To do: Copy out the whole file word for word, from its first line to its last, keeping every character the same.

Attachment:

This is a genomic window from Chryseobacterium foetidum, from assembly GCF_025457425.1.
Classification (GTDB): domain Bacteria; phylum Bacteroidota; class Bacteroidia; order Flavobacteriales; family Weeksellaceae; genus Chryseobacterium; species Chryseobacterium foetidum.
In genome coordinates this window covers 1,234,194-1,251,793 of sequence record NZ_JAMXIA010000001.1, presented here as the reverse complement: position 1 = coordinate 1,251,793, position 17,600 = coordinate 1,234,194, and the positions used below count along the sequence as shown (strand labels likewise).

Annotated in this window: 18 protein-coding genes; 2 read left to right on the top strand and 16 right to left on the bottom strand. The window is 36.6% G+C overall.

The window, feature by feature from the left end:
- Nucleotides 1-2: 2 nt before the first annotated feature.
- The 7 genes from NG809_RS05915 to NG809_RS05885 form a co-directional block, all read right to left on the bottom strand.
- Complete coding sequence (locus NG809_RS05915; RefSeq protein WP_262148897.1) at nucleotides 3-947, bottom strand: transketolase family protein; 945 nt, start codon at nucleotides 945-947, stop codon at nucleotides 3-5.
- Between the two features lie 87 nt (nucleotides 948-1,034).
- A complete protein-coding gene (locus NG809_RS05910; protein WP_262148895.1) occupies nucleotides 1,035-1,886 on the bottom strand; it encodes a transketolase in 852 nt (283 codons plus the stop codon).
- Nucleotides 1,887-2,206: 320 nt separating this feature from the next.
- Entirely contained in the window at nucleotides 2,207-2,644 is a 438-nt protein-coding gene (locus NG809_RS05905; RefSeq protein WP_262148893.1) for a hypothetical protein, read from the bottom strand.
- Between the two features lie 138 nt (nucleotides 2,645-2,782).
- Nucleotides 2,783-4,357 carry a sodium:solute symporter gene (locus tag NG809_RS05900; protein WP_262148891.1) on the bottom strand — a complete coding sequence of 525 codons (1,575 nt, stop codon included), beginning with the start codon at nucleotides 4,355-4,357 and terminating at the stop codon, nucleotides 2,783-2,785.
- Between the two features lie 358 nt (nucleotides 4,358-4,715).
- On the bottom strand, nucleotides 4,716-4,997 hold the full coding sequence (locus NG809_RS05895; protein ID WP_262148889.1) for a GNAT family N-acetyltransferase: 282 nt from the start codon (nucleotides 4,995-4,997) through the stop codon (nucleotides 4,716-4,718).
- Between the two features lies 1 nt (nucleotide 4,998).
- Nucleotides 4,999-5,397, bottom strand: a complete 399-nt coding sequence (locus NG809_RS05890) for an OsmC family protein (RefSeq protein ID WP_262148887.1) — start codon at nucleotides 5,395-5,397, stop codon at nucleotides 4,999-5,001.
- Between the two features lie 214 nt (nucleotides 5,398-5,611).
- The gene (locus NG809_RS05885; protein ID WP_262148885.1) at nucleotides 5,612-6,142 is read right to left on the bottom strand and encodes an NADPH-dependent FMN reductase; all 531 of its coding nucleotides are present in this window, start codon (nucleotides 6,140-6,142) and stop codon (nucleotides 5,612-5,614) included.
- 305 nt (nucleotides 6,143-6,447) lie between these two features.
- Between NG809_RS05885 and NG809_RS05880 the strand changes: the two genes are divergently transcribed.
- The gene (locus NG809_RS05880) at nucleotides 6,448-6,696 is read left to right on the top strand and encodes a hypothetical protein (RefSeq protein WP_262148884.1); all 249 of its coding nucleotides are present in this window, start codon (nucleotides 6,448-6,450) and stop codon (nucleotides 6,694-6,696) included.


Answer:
This is a genomic window from Chryseobacterium foetidum, from assembly GCF_025457425.1.
Classification (GTDB): domain Bacteria; phylum Bacteroidota; class Bacteroidia; order Flavobacteriales; family Weeksellaceae; genus Chryseobacterium; species Chryseobacterium foetidum.
In genome coordinates this window covers 1,234,194-1,251,793 of sequence record NZ_JAMXIA010000001.1, presented here as the reverse complement: position 1 = coordinate 1,251,793, position 17,600 = coordinate 1,234,194, and the positions used below count along the sequence as shown (strand labels likewise).

Annotated in this window: 18 protein-coding genes; 2 read left to right on the top strand and 16 right to left on the bottom strand. The window is 36.6% G+C overall.

The window, feature by feature from the left end:
- Nucleotides 1-2: 2 nt before the first annotated feature.
- The 7 genes from NG809_RS05915 to NG809_RS05885 form a co-directional block, all read right to left on the bottom strand.
- Complete coding sequence (locus NG809_RS05915; RefSeq protein WP_262148897.1) at nucleotides 3-947, bottom strand: transketolase family protein; 945 nt, start codon at nucleotides 945-947, stop codon at nucleotides 3-5.
- Between the two features lie 87 nt (nucleotides 948-1,034).
- A complete protein-coding gene (locus NG809_RS05910; protein WP_262148895.1) occupies nucleotides 1,035-1,886 on the bottom strand; it encodes a transketolase in 852 nt (283 codons plus the stop codon).
- Nucleotides 1,887-2,206: 320 nt separating this feature from the next.
- Entirely contained in the window at nucleotides 2,207-2,644 is a 438-nt protein-coding gene (locus NG809_RS05905; RefSeq protein WP_262148893.1) for a hypothetical protein, read from the bottom strand.
- Between the two features lie 138 nt (nucleotides 2,645-2,782).
- Nucleotides 2,783-4,357 carry a sodium:solute symporter gene (locus tag NG809_RS05900; protein WP_262148891.1) on the bottom strand — a complete coding sequence of 525 codons (1,575 nt, stop codon included), beginning with the start codon at nucleotides 4,355-4,357 and terminating at the stop codon, nucleotides 2,783-2,785.
- Between the two features lie 358 nt (nucleotides 4,358-4,715).
- On the bottom strand, nucleotides 4,716-4,997 hold the full coding sequence (locus NG809_RS05895; protein ID WP_262148889.1) for a GNAT family N-acetyltransferase: 282 nt from the start codon (nucleotides 4,995-4,997) through the stop codon (nucleotides 4,716-4,718).
- Between the two features lies 1 nt (nucleotide 4,998).
- Nucleotides 4,999-5,397, bottom strand: a complete 399-nt coding sequence (locus NG809_RS05890) for an OsmC family protein (RefSeq protein ID WP_262148887.1) — start codon at nucleotides 5,395-5,397, stop codon at nucleotides 4,999-5,001.
- Between the two features lie 214 nt (nucleotides 5,398-5,611).
- The gene (locus NG809_RS05885; protein ID WP_262148885.1) at nucleotides 5,612-6,142 is read right to left on the bottom strand and encodes an NADPH-dependent FMN reductase; all 531 of its coding nucleotides are present in this window, start codon (nucleotides 6,140-6,142) and stop codon (nucleotides 5,612-5,614) included.
- 305 nt (nucleotides 6,143-6,447) lie between these two features.
- Between NG809_RS05885 and NG809_RS05880 the strand changes: the two genes are divergently transcribed.
- The gene (locus NG809_RS05880) at nucleotides 6,448-6,696 is read left to right on the top strand and encodes a hypothetical protein (RefSeq protein WP_262148884.1); all 249 of its coding nucleotides are present in this window, start codon (nucleotides 6,448-6,450) and stop codon (nucleotides 6,694-6,696) included.